Doing Some Reading

by Ryan Krzykowski

Not long ago I was invited to participate in a day long training program for assistant high school coaches who are interested in becoming head coaches in the near future.  The primary organizer of the Academy began the session by asking each of the coaches what they had been reading lately.

Wow, what a great question.

It reminded me of the advice we used to give our players years ago — that they need to read something every day.  Personally, I’ve found that reading right near the top of the list of activities that grow and stretch me.  Reading makes me better.  It gives me a chance to understand and think about the world from another person’s perspective.  I might agree with them, and I might not.  But either way, I am forced to evaluate thoughtfully.  I learn to appreciate the viewpoint of others, while also getting the chance to increase my own level of self-awareness.

Reading is among the greatest gifts we can give ourselves, and the benefits usually extend into the lives of others.

For example, I finally took some good advice I was given years ago and read The Matheny Manifesto, by former big league catcher and manager Mike Matheny.  What a fantastic read.  I cobbled together some thoughts on the book that go like this:

I read The Matheny Manifesto by Mike Matheny and found it extremely helpful, engaging and applicable to our mission.  Matheny’s overall premise is similar to that of Bill Severns and others who we are in alignment with missionally, basically that sports for kids have a variety of fixable issues and that coaches are well positioned to offer solutions.  Matheny also incorporates his Christian faith into his methodology as a coach, both with children and major league players, and does a fantastic job of striking just the right chord with his approach to sharing his faith. He will not be heavy-handed or judgmental about it, while at the same time making it clear that his personal principles will not be compromised and that we have a God whose love is unfathomable and graciously available to all.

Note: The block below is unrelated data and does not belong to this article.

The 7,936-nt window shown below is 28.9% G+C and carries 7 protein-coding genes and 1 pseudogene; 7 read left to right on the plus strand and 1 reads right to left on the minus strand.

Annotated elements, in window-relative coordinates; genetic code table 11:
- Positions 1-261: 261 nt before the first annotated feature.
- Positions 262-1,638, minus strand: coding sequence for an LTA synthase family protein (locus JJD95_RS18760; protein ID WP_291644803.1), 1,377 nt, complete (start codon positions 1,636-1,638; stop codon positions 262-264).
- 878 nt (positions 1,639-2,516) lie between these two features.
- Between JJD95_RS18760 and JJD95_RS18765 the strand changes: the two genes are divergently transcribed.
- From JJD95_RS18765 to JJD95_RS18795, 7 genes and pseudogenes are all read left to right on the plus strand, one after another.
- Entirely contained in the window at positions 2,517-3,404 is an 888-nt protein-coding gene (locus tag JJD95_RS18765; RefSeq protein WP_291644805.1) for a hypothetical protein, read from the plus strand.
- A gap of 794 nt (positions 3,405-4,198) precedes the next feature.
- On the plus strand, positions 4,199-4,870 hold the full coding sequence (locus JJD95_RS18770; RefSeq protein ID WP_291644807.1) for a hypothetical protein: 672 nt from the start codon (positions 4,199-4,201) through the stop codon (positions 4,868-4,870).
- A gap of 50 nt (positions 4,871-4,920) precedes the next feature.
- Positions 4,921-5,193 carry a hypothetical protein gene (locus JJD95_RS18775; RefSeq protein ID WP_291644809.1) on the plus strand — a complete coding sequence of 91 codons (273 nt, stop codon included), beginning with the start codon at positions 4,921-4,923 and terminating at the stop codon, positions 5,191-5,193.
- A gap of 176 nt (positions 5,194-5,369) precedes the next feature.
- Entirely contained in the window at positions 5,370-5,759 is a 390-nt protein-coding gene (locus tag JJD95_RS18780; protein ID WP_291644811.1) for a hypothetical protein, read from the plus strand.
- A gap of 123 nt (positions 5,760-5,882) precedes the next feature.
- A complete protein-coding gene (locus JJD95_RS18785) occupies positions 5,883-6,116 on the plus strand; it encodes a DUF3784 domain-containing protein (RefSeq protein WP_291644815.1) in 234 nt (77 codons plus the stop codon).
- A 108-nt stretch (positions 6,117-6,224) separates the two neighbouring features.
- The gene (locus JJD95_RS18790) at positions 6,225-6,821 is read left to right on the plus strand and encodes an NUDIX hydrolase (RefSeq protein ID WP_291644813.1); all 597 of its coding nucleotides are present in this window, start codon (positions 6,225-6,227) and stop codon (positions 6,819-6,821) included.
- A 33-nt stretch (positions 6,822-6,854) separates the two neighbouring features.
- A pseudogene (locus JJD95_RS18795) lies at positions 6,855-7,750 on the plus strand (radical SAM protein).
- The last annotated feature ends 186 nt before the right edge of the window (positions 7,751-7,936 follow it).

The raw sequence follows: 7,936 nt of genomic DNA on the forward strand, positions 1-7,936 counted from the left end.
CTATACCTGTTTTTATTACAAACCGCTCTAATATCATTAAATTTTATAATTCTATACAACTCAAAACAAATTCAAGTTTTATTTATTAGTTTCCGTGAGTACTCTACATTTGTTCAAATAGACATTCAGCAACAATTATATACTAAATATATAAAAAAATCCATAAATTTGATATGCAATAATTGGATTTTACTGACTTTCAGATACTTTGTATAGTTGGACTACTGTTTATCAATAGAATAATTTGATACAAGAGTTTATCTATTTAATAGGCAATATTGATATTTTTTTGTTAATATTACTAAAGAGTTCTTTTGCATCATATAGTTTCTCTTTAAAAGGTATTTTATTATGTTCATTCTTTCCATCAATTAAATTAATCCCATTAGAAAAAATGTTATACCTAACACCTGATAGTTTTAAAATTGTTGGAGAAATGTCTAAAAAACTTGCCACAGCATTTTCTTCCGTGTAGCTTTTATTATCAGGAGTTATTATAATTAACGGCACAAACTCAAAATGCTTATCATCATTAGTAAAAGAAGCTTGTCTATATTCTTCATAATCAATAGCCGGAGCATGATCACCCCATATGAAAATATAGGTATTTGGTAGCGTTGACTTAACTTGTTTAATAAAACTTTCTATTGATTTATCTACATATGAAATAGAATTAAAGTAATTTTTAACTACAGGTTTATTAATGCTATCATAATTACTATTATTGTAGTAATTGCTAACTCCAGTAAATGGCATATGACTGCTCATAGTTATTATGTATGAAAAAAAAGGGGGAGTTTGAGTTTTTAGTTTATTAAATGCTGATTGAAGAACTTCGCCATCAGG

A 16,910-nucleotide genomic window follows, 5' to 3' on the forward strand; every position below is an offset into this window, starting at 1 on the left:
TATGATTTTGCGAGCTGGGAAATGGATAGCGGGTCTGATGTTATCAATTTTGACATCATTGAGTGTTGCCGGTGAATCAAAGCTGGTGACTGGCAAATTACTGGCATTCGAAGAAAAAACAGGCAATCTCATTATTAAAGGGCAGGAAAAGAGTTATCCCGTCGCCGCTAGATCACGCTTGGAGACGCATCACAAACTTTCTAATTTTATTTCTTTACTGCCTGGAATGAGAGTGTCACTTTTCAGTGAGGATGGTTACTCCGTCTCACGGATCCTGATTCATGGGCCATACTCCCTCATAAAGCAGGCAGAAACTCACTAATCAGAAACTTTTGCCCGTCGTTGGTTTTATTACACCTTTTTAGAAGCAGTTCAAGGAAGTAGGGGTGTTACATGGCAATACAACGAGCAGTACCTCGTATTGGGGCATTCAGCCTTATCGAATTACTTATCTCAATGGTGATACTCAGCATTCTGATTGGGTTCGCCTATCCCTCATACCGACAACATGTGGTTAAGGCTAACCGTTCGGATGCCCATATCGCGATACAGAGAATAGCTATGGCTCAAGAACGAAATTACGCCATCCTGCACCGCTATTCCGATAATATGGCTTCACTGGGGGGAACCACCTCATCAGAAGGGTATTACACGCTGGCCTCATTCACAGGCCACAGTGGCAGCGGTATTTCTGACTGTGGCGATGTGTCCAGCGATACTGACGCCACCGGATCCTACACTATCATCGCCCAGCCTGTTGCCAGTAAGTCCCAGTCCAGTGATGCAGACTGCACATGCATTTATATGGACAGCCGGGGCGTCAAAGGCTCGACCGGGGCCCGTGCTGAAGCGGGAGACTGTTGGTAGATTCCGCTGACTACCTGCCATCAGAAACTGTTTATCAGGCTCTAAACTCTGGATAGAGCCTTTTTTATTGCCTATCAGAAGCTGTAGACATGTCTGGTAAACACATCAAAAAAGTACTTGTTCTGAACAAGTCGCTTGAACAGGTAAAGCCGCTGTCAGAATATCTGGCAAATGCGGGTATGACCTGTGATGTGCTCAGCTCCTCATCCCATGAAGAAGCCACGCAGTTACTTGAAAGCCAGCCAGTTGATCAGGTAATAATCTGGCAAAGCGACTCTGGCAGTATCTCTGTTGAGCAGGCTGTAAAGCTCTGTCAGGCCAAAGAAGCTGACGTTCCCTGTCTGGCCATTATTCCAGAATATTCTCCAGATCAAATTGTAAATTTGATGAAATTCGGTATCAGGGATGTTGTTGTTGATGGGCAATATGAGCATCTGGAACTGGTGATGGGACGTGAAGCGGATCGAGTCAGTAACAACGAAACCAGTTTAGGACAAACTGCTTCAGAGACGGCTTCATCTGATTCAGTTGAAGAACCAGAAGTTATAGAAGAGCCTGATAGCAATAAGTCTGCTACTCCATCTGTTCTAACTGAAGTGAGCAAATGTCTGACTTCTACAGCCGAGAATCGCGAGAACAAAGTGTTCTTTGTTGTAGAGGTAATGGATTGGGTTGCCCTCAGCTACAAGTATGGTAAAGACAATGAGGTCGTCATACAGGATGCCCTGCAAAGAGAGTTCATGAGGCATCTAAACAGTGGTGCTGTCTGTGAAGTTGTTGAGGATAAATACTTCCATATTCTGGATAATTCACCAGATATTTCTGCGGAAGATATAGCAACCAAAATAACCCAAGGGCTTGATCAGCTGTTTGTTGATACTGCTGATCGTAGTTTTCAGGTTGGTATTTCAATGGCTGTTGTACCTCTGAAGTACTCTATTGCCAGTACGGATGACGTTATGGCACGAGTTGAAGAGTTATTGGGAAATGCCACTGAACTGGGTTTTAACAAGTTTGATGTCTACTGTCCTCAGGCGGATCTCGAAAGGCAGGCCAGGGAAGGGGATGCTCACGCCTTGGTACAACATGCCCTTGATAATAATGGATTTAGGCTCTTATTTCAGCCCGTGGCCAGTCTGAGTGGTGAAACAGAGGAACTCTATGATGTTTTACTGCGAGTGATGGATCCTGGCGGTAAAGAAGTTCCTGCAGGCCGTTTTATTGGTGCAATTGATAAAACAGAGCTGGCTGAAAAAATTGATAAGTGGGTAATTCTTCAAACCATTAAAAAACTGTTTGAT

There were a handful of topics included in Matheny’s book I found especially useful.  First, “The Matheny Manifesto” itself — the actual five page letter that was written and read to a group of youth baseball parents, aloud, in front of the fireplace in the Matheny home.  This letter is a gem, and while Matheny details the awkwardness of the situation as he shared his heart and deeply held personal feelings about youth baseball, the letter is extremely well thought out and well written.  Additionally, I applaud Matheny for having the courage to share it in the manner he did. It probably helps that he has the big league pedigree that provides credibility the average coach lacks. On the other hand, his playing career also puts a target on Matheny’s back as he risks coming across as a know-it-all.  Ultimately, while the scene is certainly awkward, I felt great respect for Matheny as we read about him doing what he believes is best for kids, and really, for all involved.

Another part of the book I especially appreciated was a section in which Matheny shares about some of the best teammates he ever played ball with.  And rather than simply say “So and so was a great guy”, he gets very specific, giving us meaningful details and insight into the qualities these men displayed that earned them a place in his book.

A personal favorite of mine was about Robin Yount (who happens to be my favorite ballplayer of all time), and Matheny tells a story of how the usually soft-spoken Yount stood up in a team meeting called to discuss whether or not to share the players’ share of merchandising revenue with the team’s support staff.  Yount advocated sharing the money, noting that the players were fairly well-compensated, while to the support staff, this was a game changing amount of money. It’s refreshing when our image of a childhood hero bears some resemblance to reality.

One final aspect of the book I found enjoyable was the skillful way in which Matheny’s personal journey was woven into the narrative.  As an author, (with some help from professional Jerry Jenkins) Matheny did a nice job of making his most important points by mingling them with personal anecdotes, all while basically sharing his life story.  While the book isn’t a pure autobiography by any stretch, we come away feeling like we have gotten to know the real Mike Matheny. It’s much more enjoyable to read a book that challenges the status quo and brings up important issues, while still being enjoyable to read.

Take some time over the upcoming Christmas season and see if you can’t knock out a book or two.  Have a wonderful Christmas and Happy New Year from all of us at CFC.